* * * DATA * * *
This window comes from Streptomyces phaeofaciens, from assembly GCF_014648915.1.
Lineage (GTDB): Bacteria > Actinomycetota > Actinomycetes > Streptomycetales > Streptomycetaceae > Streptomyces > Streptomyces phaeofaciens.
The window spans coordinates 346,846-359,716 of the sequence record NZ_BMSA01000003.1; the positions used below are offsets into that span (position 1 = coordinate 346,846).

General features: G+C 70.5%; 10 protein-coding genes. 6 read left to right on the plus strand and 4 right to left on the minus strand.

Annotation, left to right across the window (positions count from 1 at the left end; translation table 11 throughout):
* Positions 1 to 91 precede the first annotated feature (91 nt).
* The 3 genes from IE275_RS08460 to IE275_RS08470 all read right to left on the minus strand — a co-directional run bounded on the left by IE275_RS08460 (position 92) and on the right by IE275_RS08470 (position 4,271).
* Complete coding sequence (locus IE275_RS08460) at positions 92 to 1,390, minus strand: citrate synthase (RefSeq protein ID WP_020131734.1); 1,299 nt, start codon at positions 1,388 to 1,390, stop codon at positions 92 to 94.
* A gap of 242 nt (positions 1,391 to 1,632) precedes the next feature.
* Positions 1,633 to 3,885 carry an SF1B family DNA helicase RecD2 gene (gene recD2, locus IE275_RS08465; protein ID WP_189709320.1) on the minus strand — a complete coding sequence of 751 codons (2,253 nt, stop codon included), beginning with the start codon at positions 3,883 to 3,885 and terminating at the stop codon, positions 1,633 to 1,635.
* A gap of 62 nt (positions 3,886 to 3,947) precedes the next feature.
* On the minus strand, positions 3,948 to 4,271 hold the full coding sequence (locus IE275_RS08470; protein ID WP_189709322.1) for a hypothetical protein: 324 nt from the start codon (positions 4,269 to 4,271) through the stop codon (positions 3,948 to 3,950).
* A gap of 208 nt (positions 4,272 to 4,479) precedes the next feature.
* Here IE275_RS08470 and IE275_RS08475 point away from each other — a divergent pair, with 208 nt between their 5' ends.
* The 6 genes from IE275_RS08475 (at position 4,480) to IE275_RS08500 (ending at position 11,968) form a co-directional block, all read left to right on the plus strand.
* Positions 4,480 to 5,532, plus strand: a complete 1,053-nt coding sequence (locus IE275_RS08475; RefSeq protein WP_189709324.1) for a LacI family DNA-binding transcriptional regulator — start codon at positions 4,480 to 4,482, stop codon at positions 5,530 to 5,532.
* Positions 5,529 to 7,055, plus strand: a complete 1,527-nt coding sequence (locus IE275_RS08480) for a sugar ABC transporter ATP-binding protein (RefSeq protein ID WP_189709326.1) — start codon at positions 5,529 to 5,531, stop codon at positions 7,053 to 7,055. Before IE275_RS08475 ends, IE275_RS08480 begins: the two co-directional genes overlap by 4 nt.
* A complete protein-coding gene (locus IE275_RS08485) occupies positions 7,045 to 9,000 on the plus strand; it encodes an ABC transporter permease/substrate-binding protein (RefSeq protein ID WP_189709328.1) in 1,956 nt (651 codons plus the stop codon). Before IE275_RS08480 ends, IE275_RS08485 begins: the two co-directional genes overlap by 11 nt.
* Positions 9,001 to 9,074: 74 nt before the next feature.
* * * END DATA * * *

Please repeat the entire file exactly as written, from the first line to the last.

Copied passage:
This window comes from Streptomyces phaeofaciens, from assembly GCF_014648915.1.
Lineage (GTDB): Bacteria > Actinomycetota > Actinomycetes > Streptomycetales > Streptomycetaceae > Streptomyces > Streptomyces phaeofaciens.
The window spans coordinates 346,846-359,716 of the sequence record NZ_BMSA01000003.1; the positions used below are offsets into that span (position 1 = coordinate 346,846).

General features: G+C 70.5%; 10 protein-coding genes. 6 read left to right on the plus strand and 4 right to left on the minus strand.

Annotation, left to right across the window (positions count from 1 at the left end; translation table 11 throughout):
* Positions 1 to 91 precede the first annotated feature (91 nt).
* The 3 genes from IE275_RS08460 to IE275_RS08470 all read right to left on the minus strand — a co-directional run bounded on the left by IE275_RS08460 (position 92) and on the right by IE275_RS08470 (position 4,271).
* Complete coding sequence (locus IE275_RS08460) at positions 92 to 1,390, minus strand: citrate synthase (RefSeq protein ID WP_020131734.1); 1,299 nt, start codon at positions 1,388 to 1,390, stop codon at positions 92 to 94.
* A gap of 242 nt (positions 1,391 to 1,632) precedes the next feature.
* Positions 1,633 to 3,885 carry an SF1B family DNA helicase RecD2 gene (gene recD2, locus IE275_RS08465; protein ID WP_189709320.1) on the minus strand — a complete coding sequence of 751 codons (2,253 nt, stop codon included), beginning with the start codon at positions 3,883 to 3,885 and terminating at the stop codon, positions 1,633 to 1,635.
* A gap of 62 nt (positions 3,886 to 3,947) precedes the next feature.
* On the minus strand, positions 3,948 to 4,271 hold the full coding sequence (locus IE275_RS08470; protein ID WP_189709322.1) for a hypothetical protein: 324 nt from the start codon (positions 4,269 to 4,271) through the stop codon (positions 3,948 to 3,950).
* A gap of 208 nt (positions 4,272 to 4,479) precedes the next feature.
* Here IE275_RS08470 and IE275_RS08475 point away from each other — a divergent pair, with 208 nt between their 5' ends.
* The 6 genes from IE275_RS08475 (at position 4,480) to IE275_RS08500 (ending at position 11,968) form a co-directional block, all read left to right on the plus strand.
* Positions 4,480 to 5,532, plus strand: a complete 1,053-nt coding sequence (locus IE275_RS08475; RefSeq protein WP_189709324.1) for a LacI family DNA-binding transcriptional regulator — start codon at positions 4,480 to 4,482, stop codon at positions 5,530 to 5,532.
* Positions 5,529 to 7,055, plus strand: a complete 1,527-nt coding sequence (locus IE275_RS08480) for a sugar ABC transporter ATP-binding protein (RefSeq protein ID WP_189709326.1) — start codon at positions 5,529 to 5,531, stop codon at positions 7,053 to 7,055. Before IE275_RS08475 ends, IE275_RS08480 begins: the two co-directional genes overlap by 4 nt.
* A complete protein-coding gene (locus IE275_RS08485) occupies positions 7,045 to 9,000 on the plus strand; it encodes an ABC transporter permease/substrate-binding protein (RefSeq protein ID WP_189709328.1) in 1,956 nt (651 codons plus the stop codon). Before IE275_RS08480 ends, IE275_RS08485 begins: the two co-directional genes overlap by 11 nt.
* Positions 9,001 to 9,074: 74 nt before the next feature.